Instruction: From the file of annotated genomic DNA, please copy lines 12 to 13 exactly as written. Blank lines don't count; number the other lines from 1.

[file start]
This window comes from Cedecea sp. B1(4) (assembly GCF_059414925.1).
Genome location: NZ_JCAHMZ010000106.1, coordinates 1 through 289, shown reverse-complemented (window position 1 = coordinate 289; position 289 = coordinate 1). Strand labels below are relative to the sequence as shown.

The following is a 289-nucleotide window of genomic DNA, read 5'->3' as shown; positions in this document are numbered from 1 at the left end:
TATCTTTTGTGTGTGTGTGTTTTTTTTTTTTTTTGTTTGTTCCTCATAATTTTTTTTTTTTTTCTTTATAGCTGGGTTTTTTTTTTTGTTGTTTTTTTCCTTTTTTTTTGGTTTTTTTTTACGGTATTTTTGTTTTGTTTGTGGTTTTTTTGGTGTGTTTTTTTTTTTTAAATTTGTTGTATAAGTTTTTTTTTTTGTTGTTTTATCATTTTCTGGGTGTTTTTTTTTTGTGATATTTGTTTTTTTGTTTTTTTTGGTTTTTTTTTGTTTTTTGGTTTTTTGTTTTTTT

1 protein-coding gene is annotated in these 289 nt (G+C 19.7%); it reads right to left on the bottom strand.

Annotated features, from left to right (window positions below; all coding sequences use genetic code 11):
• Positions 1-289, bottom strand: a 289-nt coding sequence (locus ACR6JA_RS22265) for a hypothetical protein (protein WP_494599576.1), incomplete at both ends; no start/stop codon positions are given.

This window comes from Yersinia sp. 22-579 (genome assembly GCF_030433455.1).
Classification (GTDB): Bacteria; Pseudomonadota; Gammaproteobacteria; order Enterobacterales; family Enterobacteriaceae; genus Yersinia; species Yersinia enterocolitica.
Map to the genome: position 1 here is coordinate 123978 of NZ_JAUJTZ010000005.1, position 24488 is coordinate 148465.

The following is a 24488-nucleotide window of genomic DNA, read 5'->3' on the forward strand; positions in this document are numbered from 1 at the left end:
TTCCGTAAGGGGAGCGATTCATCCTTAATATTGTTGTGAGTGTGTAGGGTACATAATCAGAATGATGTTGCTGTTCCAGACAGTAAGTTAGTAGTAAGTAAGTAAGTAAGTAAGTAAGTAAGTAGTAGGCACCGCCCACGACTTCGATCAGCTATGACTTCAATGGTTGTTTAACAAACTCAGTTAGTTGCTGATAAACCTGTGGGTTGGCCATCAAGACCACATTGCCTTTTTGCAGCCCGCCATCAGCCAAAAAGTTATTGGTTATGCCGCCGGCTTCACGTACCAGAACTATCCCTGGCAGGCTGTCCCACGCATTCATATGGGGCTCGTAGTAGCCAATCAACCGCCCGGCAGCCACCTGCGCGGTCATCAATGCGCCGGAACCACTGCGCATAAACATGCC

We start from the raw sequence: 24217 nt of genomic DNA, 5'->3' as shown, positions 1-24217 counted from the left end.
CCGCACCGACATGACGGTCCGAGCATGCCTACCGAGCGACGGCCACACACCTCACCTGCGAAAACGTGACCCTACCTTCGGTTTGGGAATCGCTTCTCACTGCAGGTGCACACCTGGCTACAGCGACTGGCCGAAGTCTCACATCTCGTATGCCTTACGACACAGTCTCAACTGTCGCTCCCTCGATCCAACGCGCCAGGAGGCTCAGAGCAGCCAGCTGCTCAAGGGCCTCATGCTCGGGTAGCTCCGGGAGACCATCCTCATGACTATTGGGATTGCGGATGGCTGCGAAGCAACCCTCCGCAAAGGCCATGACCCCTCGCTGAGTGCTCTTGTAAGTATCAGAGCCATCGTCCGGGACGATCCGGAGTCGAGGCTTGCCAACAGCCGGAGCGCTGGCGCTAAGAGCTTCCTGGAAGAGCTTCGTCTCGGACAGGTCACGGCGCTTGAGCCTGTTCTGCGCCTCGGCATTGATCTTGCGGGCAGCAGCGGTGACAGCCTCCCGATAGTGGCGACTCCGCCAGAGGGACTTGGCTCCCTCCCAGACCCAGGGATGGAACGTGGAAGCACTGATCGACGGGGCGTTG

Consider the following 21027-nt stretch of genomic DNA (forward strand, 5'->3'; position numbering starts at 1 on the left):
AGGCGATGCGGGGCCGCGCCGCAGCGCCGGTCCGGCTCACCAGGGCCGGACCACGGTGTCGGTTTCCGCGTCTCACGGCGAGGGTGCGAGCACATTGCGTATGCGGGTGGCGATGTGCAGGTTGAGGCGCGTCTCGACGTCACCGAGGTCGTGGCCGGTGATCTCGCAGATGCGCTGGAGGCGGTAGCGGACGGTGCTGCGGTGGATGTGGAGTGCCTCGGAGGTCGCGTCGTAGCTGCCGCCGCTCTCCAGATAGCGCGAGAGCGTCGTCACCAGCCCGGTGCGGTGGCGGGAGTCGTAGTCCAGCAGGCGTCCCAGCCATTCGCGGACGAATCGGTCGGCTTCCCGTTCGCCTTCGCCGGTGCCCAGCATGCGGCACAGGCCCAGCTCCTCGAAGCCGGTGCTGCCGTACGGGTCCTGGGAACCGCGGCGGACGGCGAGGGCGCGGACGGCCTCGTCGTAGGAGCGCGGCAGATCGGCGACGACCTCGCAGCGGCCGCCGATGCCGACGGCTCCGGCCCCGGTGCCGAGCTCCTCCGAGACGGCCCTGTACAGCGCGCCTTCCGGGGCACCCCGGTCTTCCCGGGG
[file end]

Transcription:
TTCCGTAAGGGGAGCGATTCATCCTTAATATTGTTGTGAGTGTGTAGGGTACATAATCAGAATGATGTTGCTGTTCCAGACAGTAAGTTAGTAGTAAGTAAGTAAGTAAGTAAGTAAGTAAGTAGTAGGCACCGCCCACGACTTCGATCAGCTATGACTTCAATGGTTGTTTAACAAACTCAGTTAGTTGCTGATAAACCTGTGGGTTGGCCATCAAGACCACATTGCCTTTTTGCAGCCCGCCATCAGCCAAAAAGTTATTGGTTATGCCGCCGGCTTCACGTACCAGAACTATCCCTGGCAGGCTGTCCCACGCATTCATATGGGGCTCGTAGTAGCCAATCAACCGCCCGGCAGCCACCTGCGCGGTCATCAATGCGCCGGAACCACTGCGCATAAACATGCC

We start from the raw sequence: 24217 nt of genomic DNA, 5'->3' as shown, positions 1-24217 counted from the left end.